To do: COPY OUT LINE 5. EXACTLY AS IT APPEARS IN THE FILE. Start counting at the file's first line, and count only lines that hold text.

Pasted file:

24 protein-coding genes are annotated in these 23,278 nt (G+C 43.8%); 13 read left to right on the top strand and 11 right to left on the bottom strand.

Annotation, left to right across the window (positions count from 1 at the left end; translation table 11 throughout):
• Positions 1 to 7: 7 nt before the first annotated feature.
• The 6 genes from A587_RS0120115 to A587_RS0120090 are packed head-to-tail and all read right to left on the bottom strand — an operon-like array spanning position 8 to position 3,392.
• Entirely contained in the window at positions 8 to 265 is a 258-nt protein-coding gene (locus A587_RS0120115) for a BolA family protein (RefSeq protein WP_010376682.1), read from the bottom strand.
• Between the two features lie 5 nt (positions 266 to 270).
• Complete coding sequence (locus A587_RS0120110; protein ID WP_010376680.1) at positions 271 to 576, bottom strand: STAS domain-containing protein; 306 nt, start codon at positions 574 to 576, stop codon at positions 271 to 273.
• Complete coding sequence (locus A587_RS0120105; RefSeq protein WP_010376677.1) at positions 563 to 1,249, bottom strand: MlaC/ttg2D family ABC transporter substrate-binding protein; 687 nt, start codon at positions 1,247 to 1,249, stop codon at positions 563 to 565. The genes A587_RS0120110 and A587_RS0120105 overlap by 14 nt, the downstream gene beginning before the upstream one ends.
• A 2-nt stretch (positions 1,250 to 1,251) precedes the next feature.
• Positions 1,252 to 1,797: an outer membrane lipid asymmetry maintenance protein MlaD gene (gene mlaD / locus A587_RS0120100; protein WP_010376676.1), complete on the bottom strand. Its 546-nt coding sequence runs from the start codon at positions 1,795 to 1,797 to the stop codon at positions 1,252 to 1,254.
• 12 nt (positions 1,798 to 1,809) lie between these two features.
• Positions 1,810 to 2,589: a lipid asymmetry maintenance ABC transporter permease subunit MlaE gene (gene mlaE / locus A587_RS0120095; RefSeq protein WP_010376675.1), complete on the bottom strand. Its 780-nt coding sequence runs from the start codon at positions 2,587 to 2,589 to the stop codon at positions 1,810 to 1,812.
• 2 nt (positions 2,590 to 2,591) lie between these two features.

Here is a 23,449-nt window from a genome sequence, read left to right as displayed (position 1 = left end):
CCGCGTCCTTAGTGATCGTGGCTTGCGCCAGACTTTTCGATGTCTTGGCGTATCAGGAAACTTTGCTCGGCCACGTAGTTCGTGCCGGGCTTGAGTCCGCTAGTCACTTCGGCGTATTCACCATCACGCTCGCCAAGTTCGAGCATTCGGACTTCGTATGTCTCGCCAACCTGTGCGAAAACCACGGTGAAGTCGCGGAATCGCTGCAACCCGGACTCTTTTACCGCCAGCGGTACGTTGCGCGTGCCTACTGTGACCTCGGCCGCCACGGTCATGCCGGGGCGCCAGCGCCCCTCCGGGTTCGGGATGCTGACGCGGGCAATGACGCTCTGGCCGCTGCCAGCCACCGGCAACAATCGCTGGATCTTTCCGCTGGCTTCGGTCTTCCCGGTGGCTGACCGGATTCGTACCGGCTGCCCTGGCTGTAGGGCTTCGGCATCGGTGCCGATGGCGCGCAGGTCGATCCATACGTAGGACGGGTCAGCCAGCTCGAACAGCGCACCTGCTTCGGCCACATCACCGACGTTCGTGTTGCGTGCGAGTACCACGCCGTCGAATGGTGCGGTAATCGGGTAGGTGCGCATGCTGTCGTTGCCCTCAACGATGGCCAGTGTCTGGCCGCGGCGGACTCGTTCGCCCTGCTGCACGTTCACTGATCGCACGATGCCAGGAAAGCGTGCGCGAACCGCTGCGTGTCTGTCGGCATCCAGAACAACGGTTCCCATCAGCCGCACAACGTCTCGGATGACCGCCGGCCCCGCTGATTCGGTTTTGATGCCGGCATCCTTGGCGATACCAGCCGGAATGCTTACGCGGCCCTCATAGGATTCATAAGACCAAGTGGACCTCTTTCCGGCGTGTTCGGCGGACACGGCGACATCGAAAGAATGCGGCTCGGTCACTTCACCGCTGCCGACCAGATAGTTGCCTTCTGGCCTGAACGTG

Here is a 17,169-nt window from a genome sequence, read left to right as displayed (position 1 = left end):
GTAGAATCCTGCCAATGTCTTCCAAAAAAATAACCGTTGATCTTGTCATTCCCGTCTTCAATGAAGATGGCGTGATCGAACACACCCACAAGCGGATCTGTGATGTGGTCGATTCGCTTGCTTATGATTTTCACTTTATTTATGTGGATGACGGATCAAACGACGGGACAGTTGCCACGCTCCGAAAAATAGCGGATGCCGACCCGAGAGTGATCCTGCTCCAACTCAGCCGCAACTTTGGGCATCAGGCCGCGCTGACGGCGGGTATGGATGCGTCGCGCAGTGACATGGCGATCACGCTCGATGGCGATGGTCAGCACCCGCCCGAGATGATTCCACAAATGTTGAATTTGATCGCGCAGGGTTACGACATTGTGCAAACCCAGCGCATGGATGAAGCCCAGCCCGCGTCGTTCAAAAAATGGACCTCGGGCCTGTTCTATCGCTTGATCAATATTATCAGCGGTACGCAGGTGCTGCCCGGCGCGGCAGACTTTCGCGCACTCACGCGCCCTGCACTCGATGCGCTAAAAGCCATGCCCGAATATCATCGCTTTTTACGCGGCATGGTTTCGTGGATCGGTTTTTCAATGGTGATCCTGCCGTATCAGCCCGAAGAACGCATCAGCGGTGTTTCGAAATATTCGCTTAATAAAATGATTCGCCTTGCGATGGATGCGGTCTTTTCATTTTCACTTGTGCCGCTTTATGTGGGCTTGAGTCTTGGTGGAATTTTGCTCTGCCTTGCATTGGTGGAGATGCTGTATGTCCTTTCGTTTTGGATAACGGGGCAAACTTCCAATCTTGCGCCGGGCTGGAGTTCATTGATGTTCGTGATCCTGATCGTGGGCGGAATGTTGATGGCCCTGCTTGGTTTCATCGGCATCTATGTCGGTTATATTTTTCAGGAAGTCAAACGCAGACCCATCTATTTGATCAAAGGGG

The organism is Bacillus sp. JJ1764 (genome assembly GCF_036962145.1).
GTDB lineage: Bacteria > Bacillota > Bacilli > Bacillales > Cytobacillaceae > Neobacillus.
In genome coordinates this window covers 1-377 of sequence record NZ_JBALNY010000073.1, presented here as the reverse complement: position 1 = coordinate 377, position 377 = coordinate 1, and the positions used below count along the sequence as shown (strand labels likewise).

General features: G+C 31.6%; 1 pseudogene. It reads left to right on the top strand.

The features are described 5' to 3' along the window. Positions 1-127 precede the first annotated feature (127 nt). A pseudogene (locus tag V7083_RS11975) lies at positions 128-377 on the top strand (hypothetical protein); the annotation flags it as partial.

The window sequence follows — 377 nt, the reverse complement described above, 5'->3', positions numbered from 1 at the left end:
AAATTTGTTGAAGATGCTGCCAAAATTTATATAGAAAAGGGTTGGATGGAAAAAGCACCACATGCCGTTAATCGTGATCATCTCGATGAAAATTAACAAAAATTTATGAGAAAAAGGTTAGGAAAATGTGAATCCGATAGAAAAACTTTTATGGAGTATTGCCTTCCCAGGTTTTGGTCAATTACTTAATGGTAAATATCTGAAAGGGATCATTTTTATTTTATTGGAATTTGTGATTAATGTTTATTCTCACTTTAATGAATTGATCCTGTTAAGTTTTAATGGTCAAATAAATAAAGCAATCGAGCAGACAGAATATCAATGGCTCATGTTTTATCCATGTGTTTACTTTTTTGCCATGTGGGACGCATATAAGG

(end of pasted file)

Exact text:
• Entirely contained in the window at positions 8 to 265 is a 258-nt protein-coding gene (locus A587_RS0120115) for a BolA family protein (RefSeq protein WP_010376682.1), read from the bottom strand.